Monday, April 26, 2010

Violence in the Village: Breaking the Silence of Gay Victims

"By some estimates, only about 10 per cent of crimes committed against homosexuals are ever reported to police. The reasons are many — fear of outing, job loss, repercussions from family, the public glare of courts, general mistrust of the police."

Breaking the silence of gay victims:
Take the badge and gun away, and cops are just people, in all colours and sizes. Like Brett Parson [pictured]. He works as a patrol sergeant and is built like a patrol car — six feet tall, 290 pounds. And he’s gay.

Sgt. Parson is well-known in Washington, D.C., as one of the first leaders, in 2001, of the department's Gay and Lesbian Liaison Unit. In many cities, like Ottawa, Canada's capitol, police reach out to the community with a liaison committee — contact points, with mixed police-civilian boards, to build ongoing relations. Washington went further. It actually created a storefront office with assigned officers to work with the gay community — not as a PR gesture, but as a crime-fighting tool. Some were gay, some not — but the sensitivity had to be there. 
“If a victim of a crime doesn’t sense some form of respect from the person investigating, they’re going to shut down on you,” said the officer. “They’ve already been victimized. They’ve already been traumatized. So they’re not going to subject themselves to it yet again, this time by someone in a uniform.” MORE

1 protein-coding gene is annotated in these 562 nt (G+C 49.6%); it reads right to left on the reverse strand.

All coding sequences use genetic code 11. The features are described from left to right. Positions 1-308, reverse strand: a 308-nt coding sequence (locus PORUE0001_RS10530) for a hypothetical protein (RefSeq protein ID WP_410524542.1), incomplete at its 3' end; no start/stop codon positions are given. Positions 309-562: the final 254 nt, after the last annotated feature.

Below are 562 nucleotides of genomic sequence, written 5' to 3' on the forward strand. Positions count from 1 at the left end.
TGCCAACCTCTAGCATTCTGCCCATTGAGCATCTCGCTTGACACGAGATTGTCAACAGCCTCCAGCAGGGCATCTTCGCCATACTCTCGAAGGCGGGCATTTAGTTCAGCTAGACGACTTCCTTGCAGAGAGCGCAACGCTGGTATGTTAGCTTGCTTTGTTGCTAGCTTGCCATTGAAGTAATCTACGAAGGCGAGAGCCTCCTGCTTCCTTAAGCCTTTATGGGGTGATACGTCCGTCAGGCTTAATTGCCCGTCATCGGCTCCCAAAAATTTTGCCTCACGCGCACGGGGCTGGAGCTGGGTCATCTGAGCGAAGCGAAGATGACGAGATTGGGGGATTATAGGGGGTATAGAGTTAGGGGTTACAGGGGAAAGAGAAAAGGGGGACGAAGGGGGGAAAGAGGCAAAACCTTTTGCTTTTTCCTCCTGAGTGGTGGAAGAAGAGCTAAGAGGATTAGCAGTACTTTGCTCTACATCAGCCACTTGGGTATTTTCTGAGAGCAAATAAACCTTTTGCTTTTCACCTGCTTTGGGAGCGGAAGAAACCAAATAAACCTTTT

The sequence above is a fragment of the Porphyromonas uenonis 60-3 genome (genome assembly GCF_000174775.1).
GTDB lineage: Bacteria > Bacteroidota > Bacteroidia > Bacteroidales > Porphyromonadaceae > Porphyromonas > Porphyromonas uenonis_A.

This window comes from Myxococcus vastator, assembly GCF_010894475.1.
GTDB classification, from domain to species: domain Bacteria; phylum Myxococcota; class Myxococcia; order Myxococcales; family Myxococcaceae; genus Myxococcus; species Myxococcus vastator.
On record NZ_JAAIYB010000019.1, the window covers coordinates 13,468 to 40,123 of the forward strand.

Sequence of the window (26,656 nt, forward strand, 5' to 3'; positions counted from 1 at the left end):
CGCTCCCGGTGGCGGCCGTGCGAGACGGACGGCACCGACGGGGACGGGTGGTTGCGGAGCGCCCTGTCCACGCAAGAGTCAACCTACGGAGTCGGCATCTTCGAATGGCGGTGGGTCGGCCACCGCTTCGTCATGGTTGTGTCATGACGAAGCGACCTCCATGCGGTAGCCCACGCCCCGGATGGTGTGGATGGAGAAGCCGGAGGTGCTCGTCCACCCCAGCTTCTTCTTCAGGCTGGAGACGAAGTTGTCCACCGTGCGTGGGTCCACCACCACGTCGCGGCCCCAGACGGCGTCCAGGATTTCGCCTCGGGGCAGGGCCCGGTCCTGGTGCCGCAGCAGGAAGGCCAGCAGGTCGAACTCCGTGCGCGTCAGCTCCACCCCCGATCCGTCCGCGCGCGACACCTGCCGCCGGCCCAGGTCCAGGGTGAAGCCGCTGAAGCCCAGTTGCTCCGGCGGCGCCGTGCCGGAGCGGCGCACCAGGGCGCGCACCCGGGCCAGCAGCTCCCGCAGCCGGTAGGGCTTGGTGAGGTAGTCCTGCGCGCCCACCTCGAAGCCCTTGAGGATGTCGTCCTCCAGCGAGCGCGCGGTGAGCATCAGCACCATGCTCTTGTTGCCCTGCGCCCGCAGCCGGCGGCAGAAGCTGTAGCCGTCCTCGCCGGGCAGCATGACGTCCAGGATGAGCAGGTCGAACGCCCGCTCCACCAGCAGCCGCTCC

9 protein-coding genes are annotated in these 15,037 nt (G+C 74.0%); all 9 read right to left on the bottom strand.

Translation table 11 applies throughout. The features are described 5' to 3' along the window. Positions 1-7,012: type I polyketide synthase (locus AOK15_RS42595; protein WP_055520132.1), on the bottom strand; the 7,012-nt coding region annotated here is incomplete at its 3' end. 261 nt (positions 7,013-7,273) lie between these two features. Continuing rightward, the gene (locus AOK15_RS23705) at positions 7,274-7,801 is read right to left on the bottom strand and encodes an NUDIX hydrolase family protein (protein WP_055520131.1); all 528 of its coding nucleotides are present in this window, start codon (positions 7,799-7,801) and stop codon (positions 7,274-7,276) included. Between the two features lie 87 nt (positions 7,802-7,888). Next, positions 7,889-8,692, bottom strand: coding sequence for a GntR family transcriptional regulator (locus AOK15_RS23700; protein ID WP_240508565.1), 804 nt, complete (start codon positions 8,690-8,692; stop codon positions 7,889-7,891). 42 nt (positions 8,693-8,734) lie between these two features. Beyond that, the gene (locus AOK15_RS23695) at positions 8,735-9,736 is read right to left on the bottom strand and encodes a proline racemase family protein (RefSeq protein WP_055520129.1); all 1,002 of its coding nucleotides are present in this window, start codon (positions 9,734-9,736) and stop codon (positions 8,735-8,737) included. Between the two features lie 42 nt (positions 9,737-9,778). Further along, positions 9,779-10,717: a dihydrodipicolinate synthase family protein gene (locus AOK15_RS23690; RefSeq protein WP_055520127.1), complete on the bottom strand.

Below is an excerpt from an interview with Sgt. Brett A. Parson

For Sgt. Brett Parson the GLBT police beat always comes back to the street:
Brett Parson came out to himself during his sophomore year at the University of Maryland, when a speech by an out gay athlete set off an epiphany. "It finally hit me what I was," he says. "I knew I was different than all the other kids. Now I finally had a word for it."

Although he had always wanted to be a cop, his love of hockey for a few years took him across the country as a professional referee with the National Hockey League. His experiences there were highlighted in Dan Woog's Jocks: True Stories of America's Gay Male Athletes.

Although he left the NHL in 1992 to pursue a law enforcement career, his coming out sports story was better accepted than one might expect, with "95 percent of the people" being accepting. "I think I've had this fantasy story," he says. "I haven't had any nightmares." Parson's experience as a gay man in the police department has followed much the same course, and lends to the straightforward approach he takes in his work. READ MORE